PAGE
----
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About the website

On this site you can follow what happens to the Afghan Civilians – filmed by themselves. Each week a new story will be produced telling about war, work, corruption, leisure, religion, education or love in the rural province of Helmand. You can choose to follow a photographer or you can click on the themes. You can also ask questions which will be translated to the photographers and they will come back with answers. My Afghanistan.tv is closely linked to the Documentaryfilm My Afghanistan – Life in the Forbidden Zone

About the project

It all started when I as a journalist attempted to cover the war in Afghanistan. For several years I succeeded in getting close to the Afghans and talk about their everyday lives, but the stories that I heard was often not in accordance with the coverage other Western media had on the country.

During my many trips I observed that most Western journalists did not travel outside the major cities and towns in Afghanistan. Therefore, their description of Afghanistan was just a reflection of reality for some parts of Afghanistan and not the entire country.

Between 70 and 75 percent of the Afghan population do not live in the cities but in rural areas and therefore the existing coverage is biased and misleading. The consequences of the bias reporting was serious, especially because the residents of cities as Kabul and Herat, which are some of the largest cities, rarely felt the direct consequences of the war. The vast majority of the fighting in Afghanistan takes place in rural areas, but journalists rarely moves out in these areas, because they fear being kidnapped or killed by insurgent groups or militias.

The understanding of the role of the media is not so great in the Afghan villages, and often both Afghan and Western journalists are perceived as being allied by the government or the Western troops. When the foreign journalists on rare occasions travel out to the villages, it is with western soldiers and thus “embedded”. This means that the journalists are protected by the soldiers and consequently will have to accept their rules. The indirect consequence of those “embedded” journalists is that many locals do not dare to talk to reporters because they fear being accused of espionage by rebels or warlords, who do not distinguish between journalists and those in power / army.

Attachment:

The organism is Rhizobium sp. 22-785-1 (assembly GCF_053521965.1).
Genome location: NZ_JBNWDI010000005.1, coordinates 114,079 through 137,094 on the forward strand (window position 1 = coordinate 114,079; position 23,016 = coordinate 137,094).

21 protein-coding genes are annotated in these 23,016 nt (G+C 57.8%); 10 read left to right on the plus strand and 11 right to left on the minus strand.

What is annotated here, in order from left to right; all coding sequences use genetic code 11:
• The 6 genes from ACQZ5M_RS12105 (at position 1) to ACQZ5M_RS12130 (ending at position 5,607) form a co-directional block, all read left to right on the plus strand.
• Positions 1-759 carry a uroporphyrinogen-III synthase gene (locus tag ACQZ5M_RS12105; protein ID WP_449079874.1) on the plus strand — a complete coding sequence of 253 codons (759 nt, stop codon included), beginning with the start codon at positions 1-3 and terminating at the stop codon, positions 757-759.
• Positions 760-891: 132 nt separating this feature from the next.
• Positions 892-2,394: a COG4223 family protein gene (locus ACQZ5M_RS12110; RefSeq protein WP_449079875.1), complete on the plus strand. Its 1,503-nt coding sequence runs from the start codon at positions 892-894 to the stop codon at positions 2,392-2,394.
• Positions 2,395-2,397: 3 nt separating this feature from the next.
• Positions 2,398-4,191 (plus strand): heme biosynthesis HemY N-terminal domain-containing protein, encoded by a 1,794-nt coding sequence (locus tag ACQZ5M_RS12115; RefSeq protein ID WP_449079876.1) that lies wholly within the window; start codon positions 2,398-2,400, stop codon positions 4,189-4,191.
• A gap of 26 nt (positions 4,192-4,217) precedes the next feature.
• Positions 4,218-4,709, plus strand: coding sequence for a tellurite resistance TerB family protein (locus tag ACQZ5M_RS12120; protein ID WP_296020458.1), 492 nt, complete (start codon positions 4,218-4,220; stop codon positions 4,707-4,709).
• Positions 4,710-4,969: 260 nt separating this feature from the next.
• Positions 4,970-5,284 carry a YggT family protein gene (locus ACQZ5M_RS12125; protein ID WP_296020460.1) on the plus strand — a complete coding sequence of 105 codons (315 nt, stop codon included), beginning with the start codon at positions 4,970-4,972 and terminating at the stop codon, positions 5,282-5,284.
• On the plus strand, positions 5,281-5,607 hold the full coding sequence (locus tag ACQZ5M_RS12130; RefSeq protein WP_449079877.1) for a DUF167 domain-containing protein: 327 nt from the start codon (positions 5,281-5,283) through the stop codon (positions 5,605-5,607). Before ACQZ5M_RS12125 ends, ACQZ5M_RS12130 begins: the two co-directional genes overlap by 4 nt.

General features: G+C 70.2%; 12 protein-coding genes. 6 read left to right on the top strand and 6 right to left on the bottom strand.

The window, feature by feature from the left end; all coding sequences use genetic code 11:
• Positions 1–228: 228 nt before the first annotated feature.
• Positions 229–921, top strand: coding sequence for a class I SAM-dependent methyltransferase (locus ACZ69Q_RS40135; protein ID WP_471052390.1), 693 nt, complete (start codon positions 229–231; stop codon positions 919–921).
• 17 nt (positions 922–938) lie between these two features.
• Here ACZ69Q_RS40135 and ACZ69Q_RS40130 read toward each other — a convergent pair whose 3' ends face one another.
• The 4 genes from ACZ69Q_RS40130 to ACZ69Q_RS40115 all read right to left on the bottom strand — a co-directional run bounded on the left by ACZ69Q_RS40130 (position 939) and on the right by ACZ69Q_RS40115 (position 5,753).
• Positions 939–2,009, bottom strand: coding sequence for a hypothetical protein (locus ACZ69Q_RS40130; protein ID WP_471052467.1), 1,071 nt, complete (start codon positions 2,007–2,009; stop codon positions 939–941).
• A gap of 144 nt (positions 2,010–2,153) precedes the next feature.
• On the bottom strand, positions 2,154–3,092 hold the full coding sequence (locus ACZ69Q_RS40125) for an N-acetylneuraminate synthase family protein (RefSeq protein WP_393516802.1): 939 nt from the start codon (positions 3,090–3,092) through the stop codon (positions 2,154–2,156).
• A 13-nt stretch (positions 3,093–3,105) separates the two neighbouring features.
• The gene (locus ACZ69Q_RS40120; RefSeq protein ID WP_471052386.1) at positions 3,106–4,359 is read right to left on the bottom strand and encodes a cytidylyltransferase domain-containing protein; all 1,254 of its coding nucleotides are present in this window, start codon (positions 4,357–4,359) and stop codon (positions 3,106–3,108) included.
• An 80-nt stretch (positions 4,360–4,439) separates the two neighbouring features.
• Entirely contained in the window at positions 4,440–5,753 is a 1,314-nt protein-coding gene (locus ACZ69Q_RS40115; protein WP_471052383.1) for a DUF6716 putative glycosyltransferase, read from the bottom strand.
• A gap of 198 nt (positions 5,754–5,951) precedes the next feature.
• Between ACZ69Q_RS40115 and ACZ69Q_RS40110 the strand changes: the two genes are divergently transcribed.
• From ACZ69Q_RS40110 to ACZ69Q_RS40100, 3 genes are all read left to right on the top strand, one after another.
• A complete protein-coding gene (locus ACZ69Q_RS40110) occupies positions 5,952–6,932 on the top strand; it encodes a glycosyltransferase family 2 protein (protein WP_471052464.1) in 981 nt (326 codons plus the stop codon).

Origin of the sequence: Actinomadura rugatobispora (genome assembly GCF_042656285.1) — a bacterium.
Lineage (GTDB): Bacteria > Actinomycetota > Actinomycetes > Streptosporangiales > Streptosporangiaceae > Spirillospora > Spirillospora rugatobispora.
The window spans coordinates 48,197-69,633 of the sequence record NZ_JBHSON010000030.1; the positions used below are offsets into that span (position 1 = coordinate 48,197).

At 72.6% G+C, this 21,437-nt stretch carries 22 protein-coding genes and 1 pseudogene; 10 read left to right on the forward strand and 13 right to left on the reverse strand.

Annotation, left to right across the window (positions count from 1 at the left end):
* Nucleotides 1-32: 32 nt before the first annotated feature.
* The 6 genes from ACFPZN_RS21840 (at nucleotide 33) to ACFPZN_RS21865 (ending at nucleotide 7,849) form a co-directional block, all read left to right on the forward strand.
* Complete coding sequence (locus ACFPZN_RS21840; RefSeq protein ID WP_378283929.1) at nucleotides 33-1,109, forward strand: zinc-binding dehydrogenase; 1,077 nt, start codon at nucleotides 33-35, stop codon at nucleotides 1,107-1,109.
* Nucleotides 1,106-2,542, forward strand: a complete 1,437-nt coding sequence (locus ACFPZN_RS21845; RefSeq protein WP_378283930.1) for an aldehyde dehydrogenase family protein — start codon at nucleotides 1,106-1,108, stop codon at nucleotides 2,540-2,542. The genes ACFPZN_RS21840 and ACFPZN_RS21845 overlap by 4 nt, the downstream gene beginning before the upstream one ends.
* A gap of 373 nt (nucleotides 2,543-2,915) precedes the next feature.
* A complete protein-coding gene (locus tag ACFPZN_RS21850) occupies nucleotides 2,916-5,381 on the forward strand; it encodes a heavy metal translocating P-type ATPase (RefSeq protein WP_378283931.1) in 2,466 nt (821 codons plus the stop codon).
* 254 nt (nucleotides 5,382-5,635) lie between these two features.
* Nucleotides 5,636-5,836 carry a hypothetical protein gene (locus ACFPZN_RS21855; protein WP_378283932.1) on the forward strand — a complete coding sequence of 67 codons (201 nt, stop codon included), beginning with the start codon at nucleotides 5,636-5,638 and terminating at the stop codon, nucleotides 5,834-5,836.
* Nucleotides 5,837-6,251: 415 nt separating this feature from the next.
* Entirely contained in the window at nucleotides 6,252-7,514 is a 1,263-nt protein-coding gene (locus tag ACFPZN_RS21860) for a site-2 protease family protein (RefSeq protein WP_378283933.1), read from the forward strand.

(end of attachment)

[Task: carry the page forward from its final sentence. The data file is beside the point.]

Although I have an Afghan look and speak one of the Afghan languages, I do not usually dwell in the villages for long, because it can have consequences both for me and for the locals that I talk to. This I experienced in 2007 when a lot of villagers were being attacked by insurgents because they gave me shelter and in 2008, when I was kidnapped by the Taliban.

Mine and other journalists’ quick trips into the rural areas do not provide the West possibilities of getting close to the locals, because the visits are too sporadic and not long enough to understand their living conditions and circumstances. Therefore, I got the idea of distributing mobile phones to the local people, so they could start filming their lives. This way I avoided exposing myself and those at risk.

The reason for using mobile phones instead of cameras was safety. Camcorders are not a common sight in rural areas and attract attention. Phones are present in all Afghan villages and is therefore a safe thing to hand out to the villagers when they are going to shoot films. The method opened up to experience the villagers’ lives in completely different and more free terms, than we have done throughout the Afghan war that has now lasted for over ten years. I instructed them in how to shoot, and how to tell their stories, while everything else is actually on their own initiatives. They were told to present themselves, their family and friends, their interests and their joys and sorrows. This is also reflected in the film clips that have been recorded in very different ways.